“Kale Soup for the Soul” is not a club or group. It is the name of an event. Yet, a “group” was formed privately on Facebook, called Presence/Presença: Presence/Presença, a discussion forum for Portuguese-North American writers and writers of Lusophone-countries descent.
“It was named after the ‘Presence’ Movement and the important Portuguese literary journal Presença (1927-1940), as an address to the absence or marginalization of literary voices from the “Lusosphere” in contemporary American letters,” Accardi said.
The Association of Writers & Writing Program (AWP) provides community, opportunities, ideas, news, and advocacy for writers and teachers. It supports over 34,000 writers, 500 college and university creative writing programs, and 100 writers’ conferences.
(*) Oona Patrick’s nonfiction has appeared in Provincetown Arts, Gulf Coast, Salamander, and Gávea-Brown; she has notable essay citations in Best American Essays and Best American Travel Writing. She is a nonfiction editor of Post Road magazine and Luso-American Liaison for the DISQUIET International Literary Program in Lisbon.
Paula Neves’ writing has appeared recently in Prime Number, Harriet (the news blog of the Poetry Foundation) and The Newark Metro, and is forthcoming in New Laurel Review. She teaches composition at Rutgers-Newark.
Linette Escobar is a Portuguese-American poet whose work has appeared in literary magazines including Transfer and The Santa Clara Review. Currently, she is working on a memoir about her experiences volunteering with Burmese migrants in Thailand after the 2004 tsunami.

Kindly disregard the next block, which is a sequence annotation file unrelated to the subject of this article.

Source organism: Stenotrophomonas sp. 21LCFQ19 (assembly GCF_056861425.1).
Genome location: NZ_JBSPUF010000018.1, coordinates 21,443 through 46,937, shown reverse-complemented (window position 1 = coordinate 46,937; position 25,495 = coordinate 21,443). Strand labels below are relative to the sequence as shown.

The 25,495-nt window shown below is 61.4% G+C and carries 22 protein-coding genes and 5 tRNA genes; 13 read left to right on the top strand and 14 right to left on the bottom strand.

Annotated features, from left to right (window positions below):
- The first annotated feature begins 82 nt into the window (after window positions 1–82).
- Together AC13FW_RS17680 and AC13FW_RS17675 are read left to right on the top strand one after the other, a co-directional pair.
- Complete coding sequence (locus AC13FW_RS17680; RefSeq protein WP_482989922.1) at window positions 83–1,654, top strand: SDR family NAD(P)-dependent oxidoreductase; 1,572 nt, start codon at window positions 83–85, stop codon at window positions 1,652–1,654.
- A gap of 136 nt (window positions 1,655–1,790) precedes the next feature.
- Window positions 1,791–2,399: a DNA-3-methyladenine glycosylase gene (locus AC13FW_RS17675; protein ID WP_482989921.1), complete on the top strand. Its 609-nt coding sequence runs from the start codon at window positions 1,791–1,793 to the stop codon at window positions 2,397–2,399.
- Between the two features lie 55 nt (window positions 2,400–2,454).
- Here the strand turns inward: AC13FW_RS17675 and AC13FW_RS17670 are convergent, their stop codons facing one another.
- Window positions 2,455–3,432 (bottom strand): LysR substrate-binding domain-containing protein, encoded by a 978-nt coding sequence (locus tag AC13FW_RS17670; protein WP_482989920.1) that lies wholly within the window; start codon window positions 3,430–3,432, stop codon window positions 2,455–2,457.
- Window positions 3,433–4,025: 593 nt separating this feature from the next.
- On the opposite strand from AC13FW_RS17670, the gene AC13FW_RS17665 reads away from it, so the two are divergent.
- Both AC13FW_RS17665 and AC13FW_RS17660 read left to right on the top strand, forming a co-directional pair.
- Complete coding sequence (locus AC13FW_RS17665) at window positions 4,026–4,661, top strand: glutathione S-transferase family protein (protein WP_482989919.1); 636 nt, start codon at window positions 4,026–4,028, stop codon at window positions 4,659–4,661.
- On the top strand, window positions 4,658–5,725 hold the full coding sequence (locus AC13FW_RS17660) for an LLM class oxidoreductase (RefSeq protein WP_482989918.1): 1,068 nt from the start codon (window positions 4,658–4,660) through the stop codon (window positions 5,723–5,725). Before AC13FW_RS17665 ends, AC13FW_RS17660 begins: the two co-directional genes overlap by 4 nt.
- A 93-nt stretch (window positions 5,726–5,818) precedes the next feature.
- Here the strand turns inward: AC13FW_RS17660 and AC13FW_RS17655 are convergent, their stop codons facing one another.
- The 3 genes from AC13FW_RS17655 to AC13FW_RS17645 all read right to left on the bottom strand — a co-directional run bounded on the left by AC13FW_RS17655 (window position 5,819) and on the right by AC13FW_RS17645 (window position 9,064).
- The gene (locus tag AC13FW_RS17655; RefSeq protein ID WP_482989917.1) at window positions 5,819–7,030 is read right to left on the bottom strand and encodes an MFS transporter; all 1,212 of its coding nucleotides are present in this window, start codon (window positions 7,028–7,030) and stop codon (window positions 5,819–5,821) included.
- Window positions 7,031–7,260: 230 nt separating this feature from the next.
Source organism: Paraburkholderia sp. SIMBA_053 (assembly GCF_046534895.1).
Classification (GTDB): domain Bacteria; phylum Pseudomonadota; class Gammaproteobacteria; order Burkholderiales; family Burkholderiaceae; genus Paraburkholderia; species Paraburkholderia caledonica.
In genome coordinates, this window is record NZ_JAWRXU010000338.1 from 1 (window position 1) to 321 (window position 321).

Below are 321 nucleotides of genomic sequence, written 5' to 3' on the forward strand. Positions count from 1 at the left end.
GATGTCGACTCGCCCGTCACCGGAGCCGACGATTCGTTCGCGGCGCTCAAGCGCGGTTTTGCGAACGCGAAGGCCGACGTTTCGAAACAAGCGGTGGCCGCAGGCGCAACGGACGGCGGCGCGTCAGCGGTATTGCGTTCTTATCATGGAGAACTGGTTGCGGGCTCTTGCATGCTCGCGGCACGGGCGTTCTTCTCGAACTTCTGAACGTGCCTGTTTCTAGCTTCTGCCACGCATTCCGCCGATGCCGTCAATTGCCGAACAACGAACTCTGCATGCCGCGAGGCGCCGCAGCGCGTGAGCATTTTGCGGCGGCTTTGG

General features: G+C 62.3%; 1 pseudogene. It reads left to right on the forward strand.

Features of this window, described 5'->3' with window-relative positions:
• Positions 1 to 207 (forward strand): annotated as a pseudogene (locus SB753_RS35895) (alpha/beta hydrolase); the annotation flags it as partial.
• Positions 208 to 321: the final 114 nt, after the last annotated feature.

Frank X. Gaspar is the author of two novels and four collections of poetry. He is the recipient of a Barnes and Noble Discovery Award, an NEA Fellowship, and three Pushcart Prizes. He has just finished a fourth collection of poems.
Lara Gularte was nominated by Bitter Oleander Press to Best New Poets 2010. Find her poetic work depicting her Azorean heritage in Vamberto Freitas’ book, Imaginarios Luso-Americanos e Acorianos. Gularte’s work has appeared in Bitter Oleander, The Evansville Review, Water-Stone Review and more. She is assistant poetry editor for Narrative Magazine.
Millicent Bórges Accardi is the author of three poetry books: Injuring Eternity, Woman on a Shaky Bridge and Only More So (forthcoming). She has received fellowships from the NEA, California Arts Council, Barbara Demming Foundation and CantoMundo.
Carlos J. Queirós attends the Iowa Writers’ Workshop. His work has appeared in My Generation, AARP, and Críticas Magazine. His awards include a Frances Tebet Israel Prize and Dzanc Books/Luso-American Foundation scholarships to attend the Disquiet literary program in Lisbon.
Tony John Roma received a Bazzanella Literary Award for Short Fiction and his work has appeared in Sacramento Literary magazines.
Carlo Matos is the author of two books of poetry (A School for Fishermen and Counting Sheep Till Doomsday) and one book of scholarship (Ibsen’s Foreign Contagion). He teaches writing at the City College of Chicago.
Amy Sayre-Roberts lives and writes between two places that shaped her family: the Madeira Islands and Eastern Tennessee. She teaches at Benedictine University, and is an associate poetry editor at Quiddity Literary Journal. Her latest publication is forthcoming in Ninth Letter.